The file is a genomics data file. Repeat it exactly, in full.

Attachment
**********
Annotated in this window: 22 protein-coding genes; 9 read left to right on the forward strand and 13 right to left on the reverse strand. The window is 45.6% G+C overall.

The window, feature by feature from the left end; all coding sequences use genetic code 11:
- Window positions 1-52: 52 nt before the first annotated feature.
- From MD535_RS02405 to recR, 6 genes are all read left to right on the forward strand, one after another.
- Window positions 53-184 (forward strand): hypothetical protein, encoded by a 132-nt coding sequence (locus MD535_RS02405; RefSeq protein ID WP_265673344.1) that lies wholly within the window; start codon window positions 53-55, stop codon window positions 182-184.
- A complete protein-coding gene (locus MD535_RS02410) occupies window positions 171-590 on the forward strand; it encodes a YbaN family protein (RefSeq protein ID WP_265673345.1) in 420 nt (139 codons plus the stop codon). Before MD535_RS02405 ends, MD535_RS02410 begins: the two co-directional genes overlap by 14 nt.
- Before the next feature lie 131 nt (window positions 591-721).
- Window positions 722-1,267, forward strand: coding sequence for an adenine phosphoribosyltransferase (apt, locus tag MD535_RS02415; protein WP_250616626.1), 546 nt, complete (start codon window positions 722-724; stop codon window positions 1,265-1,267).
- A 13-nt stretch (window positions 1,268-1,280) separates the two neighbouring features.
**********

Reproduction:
Annotated in this window: 22 protein-coding genes; 9 read left to right on the forward strand and 13 right to left on the reverse strand. The window is 45.6% G+C overall.

The window, feature by feature from the left end; all coding sequences use genetic code 11:
- Window positions 1-52: 52 nt before the first annotated feature.
- From MD535_RS02405 to recR, 6 genes are all read left to right on the forward strand, one after another.
- Window positions 53-184 (forward strand): hypothetical protein, encoded by a 132-nt coding sequence (locus MD535_RS02405; RefSeq protein ID WP_265673344.1) that lies wholly within the window; start codon window positions 53-55, stop codon window positions 182-184.
- A complete protein-coding gene (locus MD535_RS02410) occupies window positions 171-590 on the forward strand; it encodes a YbaN family protein (RefSeq protein ID WP_265673345.1) in 420 nt (139 codons plus the stop codon). Before MD535_RS02405 ends, MD535_RS02410 begins: the two co-directional genes overlap by 14 nt.
- Before the next feature lie 131 nt (window positions 591-721).
- Window positions 722-1,267, forward strand: coding sequence for an adenine phosphoribosyltransferase (apt, locus tag MD535_RS02415; protein WP_250616626.1), 546 nt, complete (start codon window positions 722-724; stop codon window positions 1,265-1,267).
- A 13-nt stretch (window positions 1,268-1,280) separates the two neighbouring features.